How long does it take to learn to drive a car? It varies from person to person. If trained by winch launching, where usually you have a set of three flights as your lesson, anywhere from 60 to 100 flights is normal. And it doesn't matter if you take more - it could easily be that the weather is not suitable for a first solo when you are close to the required standard. If training by aerotow, where you have a set of one flight at time, from 20 to 40 flights would be typical. If you visit the airfield once a week, that's about 20 to 30 weeks. But the one week holiday training courses advertised at clubs can reduce the time dramatically if the weather is kind to you. You CAN learn to fly in a week - the RAFGSA have been running one week courses successfully for 40 years, but realistically, taking a two week course with good weather should have you solo. Learning to fly a glider isn't actually difficult at all. For many people their total airtime is around 5 to 10 hours before their first solo. Compare that with the number of hours spent taking driving lessons and practicing with a friend watching you! Also, you don't have to book a special test to go solo, your instructor is assessing you on every flight and can send you solo when s/he is happy with your flying.
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Can I try it out without joining a club?

Certainly, just phone up a club and book a trial lesson. These are about three times the price of a normal lesson as they include temporary membership of the club, sometimes for as long as three months. Clubs usually offer trial lessons as either a winch launch (£35) or as aerotow (£75). This often includes temporary membership for a few months, so you can return and have a few more flights at a much lower rate. For a one-off present to a friend or just to see what it's like, the more expensive aerotow is much better value for money, and should be your main choice. If you must book a winch launch, ask about the trial membership included in the price, and then book a second or third winch launch for the same time at normal club prices (about a third of the cost of the trial lesson). This is because the temporary membership, even if only for a short time, is a fair proportion of the cost of the trail lesson. The membership part of the cost also means the flights can't be split between two friends on the day.

Sometimes you will see trial lessons advertised in a catalogue company's catalogue or in pretty boxes in shops near Christmas time, or in some "Adventure Sports" brochures.. These are sometimes 30-50% more than the price of normal trial lessons (!!), and the difference (£30-50 extra) goes to the shop, catalogue company, or holiday company. You will get totally the wrong idea about the cost of gliding from these deals. Book directly with a club or through the BGA's trail lesson scheme (see their web site).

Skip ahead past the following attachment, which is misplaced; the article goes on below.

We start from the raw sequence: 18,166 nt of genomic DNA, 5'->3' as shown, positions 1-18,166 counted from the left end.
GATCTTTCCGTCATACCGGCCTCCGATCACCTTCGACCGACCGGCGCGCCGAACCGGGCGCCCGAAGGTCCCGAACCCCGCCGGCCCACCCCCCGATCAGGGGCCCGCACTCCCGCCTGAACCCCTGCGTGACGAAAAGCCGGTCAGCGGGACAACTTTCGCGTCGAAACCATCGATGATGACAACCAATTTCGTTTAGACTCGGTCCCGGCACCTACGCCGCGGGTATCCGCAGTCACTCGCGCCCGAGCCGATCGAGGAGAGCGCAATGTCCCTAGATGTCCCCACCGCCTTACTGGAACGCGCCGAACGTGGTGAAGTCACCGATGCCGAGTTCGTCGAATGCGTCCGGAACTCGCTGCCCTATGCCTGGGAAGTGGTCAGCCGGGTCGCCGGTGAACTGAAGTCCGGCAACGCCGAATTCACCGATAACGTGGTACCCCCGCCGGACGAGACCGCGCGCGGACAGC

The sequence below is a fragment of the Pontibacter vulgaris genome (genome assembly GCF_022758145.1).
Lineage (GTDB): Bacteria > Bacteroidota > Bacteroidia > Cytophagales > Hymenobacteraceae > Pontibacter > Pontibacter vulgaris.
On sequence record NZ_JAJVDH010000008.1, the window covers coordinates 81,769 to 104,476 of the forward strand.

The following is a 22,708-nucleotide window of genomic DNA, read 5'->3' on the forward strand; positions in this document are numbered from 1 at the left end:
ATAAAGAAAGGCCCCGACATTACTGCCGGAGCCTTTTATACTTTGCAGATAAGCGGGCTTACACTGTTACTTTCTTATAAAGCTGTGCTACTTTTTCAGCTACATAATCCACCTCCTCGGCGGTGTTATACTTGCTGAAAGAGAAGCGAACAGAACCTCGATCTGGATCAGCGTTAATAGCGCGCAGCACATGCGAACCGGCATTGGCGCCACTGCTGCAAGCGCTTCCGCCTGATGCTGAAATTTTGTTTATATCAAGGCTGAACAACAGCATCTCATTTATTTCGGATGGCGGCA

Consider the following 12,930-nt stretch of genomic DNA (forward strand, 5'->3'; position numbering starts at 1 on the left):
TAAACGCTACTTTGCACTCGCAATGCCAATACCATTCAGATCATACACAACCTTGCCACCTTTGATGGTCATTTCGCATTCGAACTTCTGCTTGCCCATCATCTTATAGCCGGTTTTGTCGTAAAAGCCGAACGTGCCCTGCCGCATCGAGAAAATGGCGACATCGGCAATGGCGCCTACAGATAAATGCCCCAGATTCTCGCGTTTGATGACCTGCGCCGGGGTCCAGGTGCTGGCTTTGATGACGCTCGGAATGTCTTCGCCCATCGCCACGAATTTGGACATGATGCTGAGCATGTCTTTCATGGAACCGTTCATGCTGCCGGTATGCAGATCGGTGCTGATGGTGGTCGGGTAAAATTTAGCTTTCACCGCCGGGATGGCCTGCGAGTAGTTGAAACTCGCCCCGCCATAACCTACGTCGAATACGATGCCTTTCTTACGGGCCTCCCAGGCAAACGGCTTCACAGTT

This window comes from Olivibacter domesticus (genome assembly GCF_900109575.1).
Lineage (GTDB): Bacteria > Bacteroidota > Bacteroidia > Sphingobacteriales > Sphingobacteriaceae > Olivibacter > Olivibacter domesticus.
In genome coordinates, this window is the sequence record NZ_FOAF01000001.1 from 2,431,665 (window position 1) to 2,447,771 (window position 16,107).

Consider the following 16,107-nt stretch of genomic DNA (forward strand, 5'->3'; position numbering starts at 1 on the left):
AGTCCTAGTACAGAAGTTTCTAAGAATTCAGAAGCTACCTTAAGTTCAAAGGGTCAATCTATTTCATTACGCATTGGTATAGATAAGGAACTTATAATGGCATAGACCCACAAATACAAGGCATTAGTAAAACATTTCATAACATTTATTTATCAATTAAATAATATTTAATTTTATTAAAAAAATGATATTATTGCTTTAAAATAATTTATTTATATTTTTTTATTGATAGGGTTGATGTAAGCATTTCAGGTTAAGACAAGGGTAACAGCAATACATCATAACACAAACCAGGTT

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What does it cost after joining a club?

The membership fee for a year varies a great deal from club to club, so it's hard to give an accurate cost. Contact several clubs to get a good idea of the clubs local to where you live. But winch launches usually cost between £4.50 to £6.50 each, and aerotows cost between £24 to £26 to 2000'. Gliders are then rented to you at anywhere from 10p a minute to 40p a minute, depending on the club and the type of glider. Two seat trainers are usually about 20 to 25p a minute. What about the instructor? Oh we get thrown in for free! That's right, free. Because we enjoy teaching gliding so much.
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So who gives trial lessons and teaches us to fly?

In the UK all lessons of any sort are given by qualified instructors. No one else. The BGA sets the standards and monitors all instructors. We are all taught the same course, to the same standard. We give the same lessons the same way, although there is of course some personalisation in the way we present them. We all get checked regularly, attend refresher courses every three years, and are definitely NOT allowed to show off doing silly things to scare students. Any instructor who did that would soon lose their rating and hence be unable to instruct at any BGA club. Gliding is a sport where self-discipline, common sense and good airmanship are of paramount importance. We do not want cowboys in our sport!
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How long do trial lessons last?

That's the tricky one that everyone asks, because it depends so much on the weather. A winch launch would typically be 5 to 10 minutes, while a 2000' aerotow should be 15 to 30 minutes. In summer the longer times apply, but in winter, unfortunately, the shorter times are very likely. In summer we can gain height in thermals to keep you up longer. Never think that the instructor would deliberately give you a short flight. We enjoy flying and want to stay up for as long as practical, and to give you such a good time that you'll come back for more and join the club. For a first flight, it's not a good idea to spend all the time going round in circles, climbing slowly in a thermal, as you might find it too repetitive. You want to handle the controls and do some of the general flying around, so it's not normal to keep you up using thermals for more than 30 minutes or so initially.